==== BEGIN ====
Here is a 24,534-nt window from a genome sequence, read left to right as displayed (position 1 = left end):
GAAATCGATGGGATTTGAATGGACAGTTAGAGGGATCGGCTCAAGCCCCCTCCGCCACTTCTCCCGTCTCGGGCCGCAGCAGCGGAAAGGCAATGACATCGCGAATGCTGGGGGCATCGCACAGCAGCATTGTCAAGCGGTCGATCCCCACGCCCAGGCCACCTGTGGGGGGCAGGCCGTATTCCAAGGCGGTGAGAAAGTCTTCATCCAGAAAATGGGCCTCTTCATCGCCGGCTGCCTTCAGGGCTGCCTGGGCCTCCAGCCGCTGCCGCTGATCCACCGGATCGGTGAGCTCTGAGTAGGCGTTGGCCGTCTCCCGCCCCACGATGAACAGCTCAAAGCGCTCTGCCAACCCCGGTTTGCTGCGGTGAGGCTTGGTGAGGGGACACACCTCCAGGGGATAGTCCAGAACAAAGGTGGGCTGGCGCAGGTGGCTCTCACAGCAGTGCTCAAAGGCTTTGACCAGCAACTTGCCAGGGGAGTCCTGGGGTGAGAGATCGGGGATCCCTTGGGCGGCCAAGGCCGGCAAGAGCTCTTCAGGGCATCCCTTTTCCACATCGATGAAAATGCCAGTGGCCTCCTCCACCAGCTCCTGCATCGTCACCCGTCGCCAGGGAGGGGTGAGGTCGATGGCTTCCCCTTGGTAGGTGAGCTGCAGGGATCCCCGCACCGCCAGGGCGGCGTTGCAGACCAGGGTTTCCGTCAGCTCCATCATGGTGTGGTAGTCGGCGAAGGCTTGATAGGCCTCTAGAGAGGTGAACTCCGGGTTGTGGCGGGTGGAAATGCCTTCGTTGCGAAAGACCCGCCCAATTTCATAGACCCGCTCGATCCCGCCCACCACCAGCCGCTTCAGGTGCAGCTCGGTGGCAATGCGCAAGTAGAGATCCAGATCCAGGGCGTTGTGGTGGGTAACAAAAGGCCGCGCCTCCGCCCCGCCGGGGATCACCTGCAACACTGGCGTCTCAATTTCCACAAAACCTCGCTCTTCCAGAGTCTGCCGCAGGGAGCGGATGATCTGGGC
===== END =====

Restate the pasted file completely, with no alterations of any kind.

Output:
Here is a 24,534-nt window from a genome sequence, read left to right as displayed (position 1 = left end):
GAAATCGATGGGATTTGAATGGACAGTTAGAGGGATCGGCTCAAGCCCCCTCCGCCACTTCTCCCGTCTCGGGCCGCAGCAGCGGAAAGGCAATGACATCGCGAATGCTGGGGGCATCGCACAGCAGCATTGTCAAGCGGTCGATCCCCACGCCCAGGCCACCTGTGGGGGGCAGGCCGTATTCCAAGGCGGTGAGAAAGTCTTCATCCAGAAAATGGGCCTCTTCATCGCCGGCTGCCTTCAGGGCTGCCTGGGCCTCCAGCCGCTGCCGCTGATCCACCGGATCGGTGAGCTCTGAGTAGGCGTTGGCCGTCTCCCGCCCCACGATGAACAGCTCAAAGCGCTCTGCCAACCCCGGTTTGCTGCGGTGAGGCTTGGTGAGGGGACACACCTCCAGGGGATAGTCCAGAACAAAGGTGGGCTGGCGCAGGTGGCTCTCACAGCAGTGCTCAAAGGCTTTGACCAGCAACTTGCCAGGGGAGTCCTGGGGTGAGAGATCGGGGATCCCTTGGGCGGCCAAGGCCGGCAAGAGCTCTTCAGGGCATCCCTTTTCCACATCGATGAAAATGCCAGTGGCCTCCTCCACCAGCTCCTGCATCGTCACCCGTCGCCAGGGAGGGGTGAGGTCGATGGCTTCCCCTTGGTAGGTGAGCTGCAGGGATCCCCGCACCGCCAGGGCGGCGTTGCAGACCAGGGTTTCCGTCAGCTCCATCATGGTGTGGTAGTCGGCGAAGGCTTGATAGGCCTCTAGAGAGGTGAACTCCGGGTTGTGGCGGGTGGAAATGCCTTCGTTGCGAAAGACCCGCCCAATTTCATAGACCCGCTCGATCCCGCCCACCACCAGCCGCTTCAGGTGCAGCTCGGTGGCAATGCGCAAGTAGAGATCCAGATCCAGGGCGTTGTGGTGGGTAACAAAAGGCCGCGCCTCCGCCCCGCCGGGGATCACCTGCAACACTGGCGTCTCAATTTCCACAAAACCTCGCTCTTCCAGAGTCTGCCGCAGGGAGCGGATGATCTGGGC